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Opinion: Theresa May’s dancing was good - but Chequers plan isn’t

PUBLISHED: 13:30 05 October 2018

Prime minister Theresa May aka Dancing Queen PA / Victoria Jones

Prime minister Theresa May aka Dancing Queen PA / Victoria Jones

PA Wire/PA Images

Sir Bernard Jenkin says it is good that Theresa May is able to laugh at herself but he is unconvinced by her Brexit proposals

Every year, the two main parties decamp from Westminster and head outside the M25 for their party Conferences.

Labour normally have their turn before the Conservatives, and this year showed the true danger that a Labour government would represent. With calls for a General Strike emanating from the party’s MPs and angry denunciations of Israel spewing from the main stage, the mood of the Labour party was ominous. Capping this off with a policy announcement that would, in effect, take nearly one tenth of every large company into public ownership which would shatter confidence in Britain as a good place for business. It was clear in Liverpool that the Conservative Party has a duty to ensure that Jeremy Corbyn never comes near Downing Street.

The atmosphere coming into the Conservative Party Conference in Birmingham was therefore quite tense. The clock is inexorably ticking down until our exit from European Union in March next year. The Prime Minister’s disrespectful treatment by European leaders in Salzburg was still on our minds.

As at every conference, Members of Parliaments have busy schedules. When not speaking at fringe events, holding meetings with constituents or with representatives of businesses, charities and action groups, or bouncing from panels to keynote speeches, finding the time and space to think and reflect is important.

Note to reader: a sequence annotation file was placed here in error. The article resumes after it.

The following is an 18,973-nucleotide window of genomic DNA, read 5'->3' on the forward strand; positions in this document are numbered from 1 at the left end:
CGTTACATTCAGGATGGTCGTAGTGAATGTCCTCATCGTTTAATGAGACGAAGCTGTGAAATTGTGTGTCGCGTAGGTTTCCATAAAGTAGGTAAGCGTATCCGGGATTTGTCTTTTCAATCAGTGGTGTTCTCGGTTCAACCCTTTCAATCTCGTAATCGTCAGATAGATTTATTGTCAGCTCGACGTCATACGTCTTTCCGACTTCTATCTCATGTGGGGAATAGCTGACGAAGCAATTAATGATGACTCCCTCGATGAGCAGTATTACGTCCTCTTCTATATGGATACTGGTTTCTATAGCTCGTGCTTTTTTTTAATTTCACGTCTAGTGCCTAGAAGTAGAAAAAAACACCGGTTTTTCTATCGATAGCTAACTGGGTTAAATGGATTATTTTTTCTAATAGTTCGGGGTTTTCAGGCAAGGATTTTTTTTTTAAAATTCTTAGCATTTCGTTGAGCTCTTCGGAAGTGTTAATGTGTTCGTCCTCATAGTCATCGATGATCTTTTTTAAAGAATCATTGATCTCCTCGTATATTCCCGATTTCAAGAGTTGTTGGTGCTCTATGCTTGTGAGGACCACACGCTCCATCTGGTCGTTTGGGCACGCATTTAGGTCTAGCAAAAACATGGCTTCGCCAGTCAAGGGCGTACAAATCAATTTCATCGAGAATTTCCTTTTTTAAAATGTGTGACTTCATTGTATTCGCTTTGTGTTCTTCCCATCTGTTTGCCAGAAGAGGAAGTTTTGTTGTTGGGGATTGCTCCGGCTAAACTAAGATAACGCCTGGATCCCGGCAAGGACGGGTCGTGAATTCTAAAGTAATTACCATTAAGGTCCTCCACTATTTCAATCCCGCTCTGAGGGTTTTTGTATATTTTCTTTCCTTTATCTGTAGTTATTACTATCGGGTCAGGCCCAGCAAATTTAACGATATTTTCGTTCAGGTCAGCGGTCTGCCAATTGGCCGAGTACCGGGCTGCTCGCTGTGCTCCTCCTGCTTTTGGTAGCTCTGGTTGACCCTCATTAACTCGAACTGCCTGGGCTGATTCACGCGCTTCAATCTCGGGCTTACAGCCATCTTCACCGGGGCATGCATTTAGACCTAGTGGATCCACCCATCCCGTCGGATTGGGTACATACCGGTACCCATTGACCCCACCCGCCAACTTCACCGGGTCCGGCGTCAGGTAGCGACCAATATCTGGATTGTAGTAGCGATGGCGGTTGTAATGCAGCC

This year, what was striking was the number of people, young and old, with clear views on why they voted to leave the European Union, and what they thought of the Prime Minister’s so-called Chequers proposals.

It is worth remembering that, despite the press caricature, not every single person below the age of 35 voted to Remain. And despite the sense that certain parts of the country are strongly pro-one side or the other, even in remain voting areas of London, many people voted leave. And it wasn’t just Boris talking about Brexit at the Conference. It was discussed across many fringe events by many members of the party.

It was in this context that the Prime Minister gave her speech. Taking to the stage on the final day of the conference, following a storming address by Geoffrey Cox, the Attorney General, she spoke on the conference theme of opportunity.

There were none in the audience who weren’t willing her on – especially after last year’s less than perfect outing. And it was a good speech. The Prime Minister came across as calm, poised, authoritative and willing to laugh at herself – as her entrance to ABBA’s Dancing Queen showed.

Most of her speech set out what we Conservatives stand for and what we aspire to achieve, and the equality of opportunity for all that we aspire to achieve for our country.

The members of the party in the International Conference Centre clearly enjoyed the speech, as their standing ovation and frequent bouts of laughter showed. And most importantly, she showed no sign that the European Union’s unacceptable treatment of her in Salzburg has affected her self confidence.

But while Conservative Members of Parliament from across the wings of the party are pleased that the Prime Minister had a good conference, its long-term implications are limited.

Her proposal for Britain’s departure from the European Union – the so-called Chequers plan – is still unacceptable for a number of reasons. First, it retains elements of the European Union’s legal order – the rule book for goods overseen by the European Court of Justice. This continuing role for the European Court of Justice is in direct contradiction of the vote to remove foreign courts from the United Kingdom.

Unless the Prime Minister returns from Brussels with a deal that is acceptable to the voters of the United Kingdom, who chose to leave the European Union on June 23rd 2016, then any deal agreed with the European Union will not pass the House of Commons.

As it currently stands, the Chequers proposal is quite simply unacceptable, as so many Conservative voters in Birmingham made clear.

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